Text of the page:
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martindale1Henry Atkinson Martindale or Harry as he was known was born in Preston in 1894. He was one of eleven children born to Henry Atkinson and Jane Martindale (nee Cowburn). They were married in All Saints Church in Preston on the 16th May, 1880.

Harry`s siblings were; John Henry (1881-1882), Edith (1883), Isabella (1885), James Edward (1886), Mary Ellen (1888-1889), Alice Ann (1897-1898), Henry Atkinson (1) (1890-1892), Elizabeth Ellen (1892), Emily (1896) and finally Ann Jane (1899).

In 1911 the family with the exception of James Edward were all living at number 9 Ellen Street, Preston. Harry was working as a fruiterer`s assistant while the rest of the family were employed in one of the local cotton mills.

On the 11 December, 1915 with a stated age of 21 years and 9 months he attested at Preston and was posted to the Reserve. His original service number was 4793 which would later become 201892. Harry was mobilised on the 31st January, 1916 and the following day he was posted to ‘D Company’ of the 2/4th Battalion.

On his enlistment papers he confirmed he had no previous military experience and that he was employed as a pork butcher for Mr Parsons in Adelphi Street. Harry named his mother as his next of kin and his address at the time as 144 Havelock Road, Preston.

In the months preceding their departure to France the 2/4th Battalion were training at Willsborough, Barham Downs and in and around Aldershot. At 7.30am on the morning of the 7 February, 1917 the Battalion marched from Blackdown to Frimley Railway Station and entrained for Southampton. They boarded the “Duchess of Arygll” at about 4.30pm the same day and sailed for Le Havre. The total strength of the Battalion at this time being 32 Officers and 926 non-commissioned Officers and men.

On the 13 March, 1917 Harry was admitted to a field ambulance suffering from scabies, he re-joined his Battalion six days later on the 19th.

Four months later on the 28 July, 1917 he was slightly wounded and again admitted to a field ambulance and from there sent to a casualty clearing station. Harry recovered fairly quickly and by the 5th August he was back with the Battalion again.

On the 30 October, 1917 he received gunshot wounds to his left leg and wrist when the 2/4th Battalion were involved in actions during the Second Battle of Passchendaele. He was removed to a field ambulance then on to a casualty clearing station before finally being sent back to No. 33 General Hospital in Boulogne. Sadly this time Harry did not recover and he died of his wounds on the 19 November, 1917.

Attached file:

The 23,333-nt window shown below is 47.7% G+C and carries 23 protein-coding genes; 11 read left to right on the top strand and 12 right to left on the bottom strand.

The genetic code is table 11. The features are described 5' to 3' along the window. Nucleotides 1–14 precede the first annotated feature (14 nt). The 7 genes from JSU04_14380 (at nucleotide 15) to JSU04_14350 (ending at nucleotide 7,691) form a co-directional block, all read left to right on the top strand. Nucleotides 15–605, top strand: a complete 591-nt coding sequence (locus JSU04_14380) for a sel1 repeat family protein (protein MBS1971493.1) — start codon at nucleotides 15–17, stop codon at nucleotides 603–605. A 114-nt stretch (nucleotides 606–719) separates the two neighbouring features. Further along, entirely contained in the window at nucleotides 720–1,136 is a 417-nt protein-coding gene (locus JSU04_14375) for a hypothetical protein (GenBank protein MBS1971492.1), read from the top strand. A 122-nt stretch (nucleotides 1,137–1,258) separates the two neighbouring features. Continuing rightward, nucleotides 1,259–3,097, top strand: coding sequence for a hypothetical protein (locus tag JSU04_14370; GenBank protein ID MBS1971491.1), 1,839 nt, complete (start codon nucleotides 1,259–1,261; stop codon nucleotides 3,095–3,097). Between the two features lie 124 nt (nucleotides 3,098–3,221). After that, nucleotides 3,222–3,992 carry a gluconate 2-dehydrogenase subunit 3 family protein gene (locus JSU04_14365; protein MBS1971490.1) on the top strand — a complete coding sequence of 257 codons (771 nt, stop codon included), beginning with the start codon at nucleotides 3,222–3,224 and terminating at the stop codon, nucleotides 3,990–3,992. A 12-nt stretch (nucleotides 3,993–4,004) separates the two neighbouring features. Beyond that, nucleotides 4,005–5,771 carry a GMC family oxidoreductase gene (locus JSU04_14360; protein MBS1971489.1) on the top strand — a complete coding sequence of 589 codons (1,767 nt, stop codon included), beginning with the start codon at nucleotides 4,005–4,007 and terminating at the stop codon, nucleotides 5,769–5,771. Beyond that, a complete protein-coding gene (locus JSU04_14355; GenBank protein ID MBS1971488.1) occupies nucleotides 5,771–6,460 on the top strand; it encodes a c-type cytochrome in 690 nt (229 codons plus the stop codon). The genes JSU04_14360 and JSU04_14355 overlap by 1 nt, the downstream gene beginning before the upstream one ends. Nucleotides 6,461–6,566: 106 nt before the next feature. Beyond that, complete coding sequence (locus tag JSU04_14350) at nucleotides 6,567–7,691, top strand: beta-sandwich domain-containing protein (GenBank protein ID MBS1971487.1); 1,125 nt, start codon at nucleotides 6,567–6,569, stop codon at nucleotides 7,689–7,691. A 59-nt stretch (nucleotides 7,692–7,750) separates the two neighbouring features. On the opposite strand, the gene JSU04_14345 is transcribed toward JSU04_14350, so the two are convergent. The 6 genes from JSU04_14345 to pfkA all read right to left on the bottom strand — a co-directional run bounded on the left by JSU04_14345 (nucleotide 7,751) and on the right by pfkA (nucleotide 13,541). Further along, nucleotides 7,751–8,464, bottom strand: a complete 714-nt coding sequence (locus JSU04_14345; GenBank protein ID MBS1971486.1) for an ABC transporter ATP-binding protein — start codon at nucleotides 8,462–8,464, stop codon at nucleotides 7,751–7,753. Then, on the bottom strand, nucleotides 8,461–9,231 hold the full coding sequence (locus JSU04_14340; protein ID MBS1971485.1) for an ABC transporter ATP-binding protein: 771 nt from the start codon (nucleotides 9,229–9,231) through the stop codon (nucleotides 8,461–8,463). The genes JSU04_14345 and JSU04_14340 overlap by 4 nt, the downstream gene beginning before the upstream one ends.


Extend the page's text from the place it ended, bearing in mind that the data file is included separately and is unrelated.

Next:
The following article appeared in the Preston Guardian a short while after he died.

martindale2

Several of Harry`s personal effects were eventually returned to his family in Preston;-

  • Letters/photographs
  • 1 Religious book
  • 2 Watches (damaged) and straps
  • 9 Carat Gold Ring
  • 1 Razor
  • 1 Cigarette case
  • Cards
  • 1 coin (halfpenny)

Private Henry Atkinson Martindale was awarded the British War and Victory Medals and is buried with honour in the Boulogne Eastern Cemetery, Pas de Calais, France.

Photo taken April 2018

Rank: Private
Service No: 201982
Date of Death: 19/11/1917
Age: 23
Regiment/Service: The Loyal North Lancashire Regiment, 2nd/4th Bn.
Cemetery: BOULOGNE EASTERN CEMETERY

Janet Davis

Janet Davis has been researching her family history for many years and through this she discovered many relatives who served in WW1. This interest then led Janet to do many walking the battlefield tours with her husband. In April 2013 she discovered this website and volunteered to help. Janet believes that there are lots of stories still to be told, most of them very sad but at the same time they are a fascinating insight into the men, their families, what they did and where they came from.
Janet Davis

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